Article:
Shredders is a beautiful video game with controls that will be easy to learn and hard to master for a lot of players. Whether or not this is a good thing depends on the individual player. I still think that this game has fun while doing all of this, and hey, I’ve had my fair share of it despite constantly doing nothing but face plant on the snow.

The game is rough in a lot of areas and yes, there are even a few bugs that can make you go “huh?!” but the developers certainly knew what their limitations were in this area. Not only that, but I’m also confident that these bugs can be ironed out given enough time post-launch.

This game looks beautiful in execution once you actually get everything right and the bad things about it quickly go away as you enjoy -ahem- shredding through the landscapes. I just wish that there were other cool features such as nighttime mode, an actual move list, or other cool add-ons that would make the experience truly great.

For now, the game becomes the justification behind your latest Game Pass purchase. It’s beautiful, easy to get into, and fun to play for hours on end. I recommend you get your buddies in on the action as well so that you can make some homebrew trick videos and make a 2000s montage. Who knows? Maybe you can become the next Shredaggedon.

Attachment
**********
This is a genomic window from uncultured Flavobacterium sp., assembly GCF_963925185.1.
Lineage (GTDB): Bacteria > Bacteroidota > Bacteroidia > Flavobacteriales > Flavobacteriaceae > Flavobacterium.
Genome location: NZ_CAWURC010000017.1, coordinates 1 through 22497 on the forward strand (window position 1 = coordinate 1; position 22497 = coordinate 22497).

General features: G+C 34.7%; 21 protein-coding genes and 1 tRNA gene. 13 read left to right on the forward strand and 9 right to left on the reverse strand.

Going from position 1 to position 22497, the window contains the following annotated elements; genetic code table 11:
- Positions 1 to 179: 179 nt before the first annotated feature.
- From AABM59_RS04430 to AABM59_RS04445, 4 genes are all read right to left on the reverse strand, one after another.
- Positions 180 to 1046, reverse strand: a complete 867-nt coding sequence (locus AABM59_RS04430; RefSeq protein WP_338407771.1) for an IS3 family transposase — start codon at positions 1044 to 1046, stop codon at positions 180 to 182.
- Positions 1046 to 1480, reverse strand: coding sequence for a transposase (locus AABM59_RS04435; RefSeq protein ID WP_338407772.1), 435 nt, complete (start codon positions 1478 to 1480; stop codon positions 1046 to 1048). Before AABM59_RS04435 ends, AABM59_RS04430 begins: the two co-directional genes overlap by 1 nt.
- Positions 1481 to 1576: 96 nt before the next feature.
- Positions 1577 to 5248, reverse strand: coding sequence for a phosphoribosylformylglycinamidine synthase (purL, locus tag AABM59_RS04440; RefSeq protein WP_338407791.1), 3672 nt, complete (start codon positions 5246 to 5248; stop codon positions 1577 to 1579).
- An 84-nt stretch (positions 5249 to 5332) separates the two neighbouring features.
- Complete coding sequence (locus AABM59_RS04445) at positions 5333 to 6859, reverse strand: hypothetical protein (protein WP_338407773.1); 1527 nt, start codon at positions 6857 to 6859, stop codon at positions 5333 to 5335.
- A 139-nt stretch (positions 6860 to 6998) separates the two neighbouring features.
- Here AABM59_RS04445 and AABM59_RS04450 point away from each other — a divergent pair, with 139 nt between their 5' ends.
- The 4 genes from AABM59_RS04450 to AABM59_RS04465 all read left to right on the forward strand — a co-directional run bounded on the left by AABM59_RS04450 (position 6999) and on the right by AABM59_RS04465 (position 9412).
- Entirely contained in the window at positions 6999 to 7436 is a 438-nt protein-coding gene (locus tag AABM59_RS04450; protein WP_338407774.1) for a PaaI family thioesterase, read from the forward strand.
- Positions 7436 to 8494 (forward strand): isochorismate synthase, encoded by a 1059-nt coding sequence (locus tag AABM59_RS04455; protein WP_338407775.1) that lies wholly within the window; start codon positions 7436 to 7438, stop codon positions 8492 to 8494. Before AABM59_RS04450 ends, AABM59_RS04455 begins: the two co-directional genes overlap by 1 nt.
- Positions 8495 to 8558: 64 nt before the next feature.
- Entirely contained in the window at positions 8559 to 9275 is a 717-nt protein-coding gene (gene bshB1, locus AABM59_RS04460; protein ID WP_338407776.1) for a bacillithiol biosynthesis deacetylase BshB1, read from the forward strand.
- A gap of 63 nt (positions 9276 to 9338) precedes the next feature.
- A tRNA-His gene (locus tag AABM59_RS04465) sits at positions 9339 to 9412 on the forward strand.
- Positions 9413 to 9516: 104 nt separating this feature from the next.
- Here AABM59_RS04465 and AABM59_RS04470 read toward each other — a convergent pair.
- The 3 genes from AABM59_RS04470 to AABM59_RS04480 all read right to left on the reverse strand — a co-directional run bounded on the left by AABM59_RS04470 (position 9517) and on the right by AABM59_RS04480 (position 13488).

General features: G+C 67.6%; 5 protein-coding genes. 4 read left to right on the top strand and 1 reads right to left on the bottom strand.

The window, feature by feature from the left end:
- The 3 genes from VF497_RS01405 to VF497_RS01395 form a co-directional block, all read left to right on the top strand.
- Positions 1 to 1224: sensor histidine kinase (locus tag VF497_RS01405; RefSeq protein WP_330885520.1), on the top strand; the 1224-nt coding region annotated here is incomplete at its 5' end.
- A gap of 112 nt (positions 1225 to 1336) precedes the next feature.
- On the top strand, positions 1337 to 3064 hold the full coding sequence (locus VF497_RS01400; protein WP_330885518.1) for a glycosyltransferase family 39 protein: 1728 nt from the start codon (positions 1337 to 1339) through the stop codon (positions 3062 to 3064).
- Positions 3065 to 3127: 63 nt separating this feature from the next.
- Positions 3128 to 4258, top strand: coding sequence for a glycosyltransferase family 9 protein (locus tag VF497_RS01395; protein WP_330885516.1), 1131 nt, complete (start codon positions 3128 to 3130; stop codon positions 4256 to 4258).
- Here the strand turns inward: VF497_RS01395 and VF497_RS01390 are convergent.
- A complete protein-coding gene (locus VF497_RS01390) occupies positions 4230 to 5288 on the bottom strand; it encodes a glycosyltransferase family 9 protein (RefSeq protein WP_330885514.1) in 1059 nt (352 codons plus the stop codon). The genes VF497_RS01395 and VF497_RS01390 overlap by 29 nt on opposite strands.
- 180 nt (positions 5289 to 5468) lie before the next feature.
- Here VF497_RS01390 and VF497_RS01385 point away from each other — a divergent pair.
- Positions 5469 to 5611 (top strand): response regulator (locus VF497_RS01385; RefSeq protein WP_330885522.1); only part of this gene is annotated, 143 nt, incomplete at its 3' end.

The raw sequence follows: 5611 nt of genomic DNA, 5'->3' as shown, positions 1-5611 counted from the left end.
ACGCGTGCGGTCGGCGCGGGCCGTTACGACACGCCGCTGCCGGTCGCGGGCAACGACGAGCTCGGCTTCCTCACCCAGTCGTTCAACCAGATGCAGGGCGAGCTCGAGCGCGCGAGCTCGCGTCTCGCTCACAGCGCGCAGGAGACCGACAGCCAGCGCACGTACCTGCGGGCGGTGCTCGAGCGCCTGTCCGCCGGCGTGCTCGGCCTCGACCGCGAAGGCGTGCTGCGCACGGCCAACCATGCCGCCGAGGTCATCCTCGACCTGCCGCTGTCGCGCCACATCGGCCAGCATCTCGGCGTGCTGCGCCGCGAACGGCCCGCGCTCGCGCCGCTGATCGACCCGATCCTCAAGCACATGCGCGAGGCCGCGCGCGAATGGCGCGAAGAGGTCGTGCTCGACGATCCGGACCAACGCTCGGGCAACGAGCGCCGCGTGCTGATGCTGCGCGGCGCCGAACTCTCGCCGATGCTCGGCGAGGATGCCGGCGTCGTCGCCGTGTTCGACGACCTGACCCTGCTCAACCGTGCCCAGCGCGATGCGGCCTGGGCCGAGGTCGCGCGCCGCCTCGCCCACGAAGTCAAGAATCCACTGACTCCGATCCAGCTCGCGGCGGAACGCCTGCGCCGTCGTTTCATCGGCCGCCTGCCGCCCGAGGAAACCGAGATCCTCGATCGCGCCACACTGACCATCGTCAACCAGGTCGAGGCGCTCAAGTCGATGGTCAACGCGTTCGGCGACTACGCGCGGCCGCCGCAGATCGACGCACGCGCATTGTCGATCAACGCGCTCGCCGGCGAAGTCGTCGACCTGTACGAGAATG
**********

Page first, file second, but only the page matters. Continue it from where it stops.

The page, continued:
Reviewed on PC (code provided by the publisher).

Wccftech Rating

Shredders fills the void left behind by SSX and Amped with its beautiful visuals, easy-to-pick-up nature, and a story that knows (and pokes fun of) the limitations brought by the indie space. While the game might be a bit jank in some areas, it's still a decent experience that's easy to recommend for Game Pass owners.

  • Beautiful snowy landscapes
  • Easy to pick up and play
  • The game is self aware enough about its limitations
  • The controls can become tough to master
  • Some of the mechanics are questionably inconsistent
  • The game's glitches can take you out of the experience
Filter videos by